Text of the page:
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Articles of the United States Constitution Pertaining to Slavery

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Article I, Section 2, Clause 3
Representatives and direct Taxes shall be apportioned among the several States which may be included within this Union, according to their respective Numbers, which shall be determined by adding to the whole Number of free Persons, including those bound to Service for a Term of Years, and excluding Indians not taxed, three fifths of all other persons.

Article I, Section 9, Clause 1
The Migration or Importation of such Persons as any of the States now existing shall think proper to admit, shall not be prohibited by the Congress prior to the Year one thousand eight hundred and eight; but a tax or duty may be imposed on such Importation, not exceeding ten dollars for each Person.

Article IV, Section 2, Clause 3
No Person held to Service or Labour in one State, under the Laws thereof, escaping into another, shall in Consequence of any Law or Regulation therein, be discharged from such Service or Labour, but shall be delivered up on Claim of the Party to whom such Service or Labour may be due.

Article V
The Congress whenever two-thirds of both Houses shall deem it necessary, shall propose Amendments to this Constitution, or, on the Application of the Legislatures of two-thirds of the several States, shall call a Convention for proposing Amendments, which, in either Case, shall be valid to all Intents and Purposes, as part of this Constitution, when ratified by the Legislatures of three-fourths of the several States, or by Conventions in three-fourths thereof, as the one or the other Mode of Ratification may be proposed by the Congress; Provided that no Amendment which may be made prior to the Year One thousand eight hundred and eight shall in any Manner affect the first and fourth Clauses in the Ninth Section of the first Article; and that no State, without its Consent, shall be deprived of its equal Suffrage in the Senate.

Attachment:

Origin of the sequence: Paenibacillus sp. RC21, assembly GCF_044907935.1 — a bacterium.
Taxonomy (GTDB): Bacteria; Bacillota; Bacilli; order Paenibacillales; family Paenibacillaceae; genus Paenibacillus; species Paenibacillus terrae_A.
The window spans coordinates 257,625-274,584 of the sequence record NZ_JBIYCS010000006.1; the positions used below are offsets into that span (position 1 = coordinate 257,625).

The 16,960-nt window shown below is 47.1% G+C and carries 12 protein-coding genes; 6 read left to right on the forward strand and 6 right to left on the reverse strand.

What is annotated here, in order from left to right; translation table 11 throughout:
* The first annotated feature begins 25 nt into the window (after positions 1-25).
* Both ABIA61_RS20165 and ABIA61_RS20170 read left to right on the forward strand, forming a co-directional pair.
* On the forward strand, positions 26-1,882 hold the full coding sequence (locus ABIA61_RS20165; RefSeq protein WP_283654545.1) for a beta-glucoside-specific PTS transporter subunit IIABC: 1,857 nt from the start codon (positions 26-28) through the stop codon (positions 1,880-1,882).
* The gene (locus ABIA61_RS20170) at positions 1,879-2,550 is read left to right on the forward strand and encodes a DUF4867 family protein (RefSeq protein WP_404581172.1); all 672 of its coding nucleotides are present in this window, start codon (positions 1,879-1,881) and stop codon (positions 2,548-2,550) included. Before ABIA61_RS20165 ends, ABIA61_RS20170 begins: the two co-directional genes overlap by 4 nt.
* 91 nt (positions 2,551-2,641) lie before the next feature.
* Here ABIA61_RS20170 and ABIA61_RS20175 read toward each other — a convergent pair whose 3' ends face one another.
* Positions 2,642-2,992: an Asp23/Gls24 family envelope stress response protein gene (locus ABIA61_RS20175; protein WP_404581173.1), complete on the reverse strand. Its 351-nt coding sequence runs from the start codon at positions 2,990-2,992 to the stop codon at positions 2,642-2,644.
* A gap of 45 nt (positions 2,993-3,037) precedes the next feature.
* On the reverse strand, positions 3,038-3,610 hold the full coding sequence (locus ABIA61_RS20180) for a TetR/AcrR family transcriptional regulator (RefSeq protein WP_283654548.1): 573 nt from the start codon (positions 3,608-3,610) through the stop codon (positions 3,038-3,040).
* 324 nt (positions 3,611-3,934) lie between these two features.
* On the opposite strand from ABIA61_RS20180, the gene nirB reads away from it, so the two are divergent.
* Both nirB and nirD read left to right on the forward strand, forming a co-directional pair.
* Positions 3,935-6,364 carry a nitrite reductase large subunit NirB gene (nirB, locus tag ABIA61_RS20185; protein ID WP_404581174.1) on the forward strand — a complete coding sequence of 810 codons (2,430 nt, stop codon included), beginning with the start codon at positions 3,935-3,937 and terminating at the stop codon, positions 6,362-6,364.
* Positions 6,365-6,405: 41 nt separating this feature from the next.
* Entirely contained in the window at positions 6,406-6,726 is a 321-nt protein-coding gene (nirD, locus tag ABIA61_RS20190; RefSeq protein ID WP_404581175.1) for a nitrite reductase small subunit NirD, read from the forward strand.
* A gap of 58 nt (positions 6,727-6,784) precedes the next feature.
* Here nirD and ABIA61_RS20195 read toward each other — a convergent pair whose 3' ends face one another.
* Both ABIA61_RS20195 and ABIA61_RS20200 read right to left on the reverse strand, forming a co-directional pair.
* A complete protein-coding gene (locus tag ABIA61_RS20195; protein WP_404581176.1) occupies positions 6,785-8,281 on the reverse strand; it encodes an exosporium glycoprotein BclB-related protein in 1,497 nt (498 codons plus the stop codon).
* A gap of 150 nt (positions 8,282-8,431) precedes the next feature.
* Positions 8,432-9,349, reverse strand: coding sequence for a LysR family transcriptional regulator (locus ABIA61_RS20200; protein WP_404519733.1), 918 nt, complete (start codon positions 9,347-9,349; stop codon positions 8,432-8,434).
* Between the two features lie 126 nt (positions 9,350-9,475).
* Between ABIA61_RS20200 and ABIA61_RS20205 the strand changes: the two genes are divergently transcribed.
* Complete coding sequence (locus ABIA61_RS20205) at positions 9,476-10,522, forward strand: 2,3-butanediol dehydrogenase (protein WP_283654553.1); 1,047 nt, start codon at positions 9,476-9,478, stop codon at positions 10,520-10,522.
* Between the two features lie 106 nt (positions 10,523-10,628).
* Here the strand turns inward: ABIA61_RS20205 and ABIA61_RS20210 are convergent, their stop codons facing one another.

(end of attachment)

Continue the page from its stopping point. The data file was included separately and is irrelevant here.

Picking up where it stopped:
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Prepared by Deborah Mercer and Edith Beckett of the New Jersey State Library.
Copyright 2003 © by the New Jersey Historical Commission,
New Jersey Department of State.
All rights reserved.
Please direct questions and comments to Deborah Mercer.
Updated:Thursday, April 24, 2003
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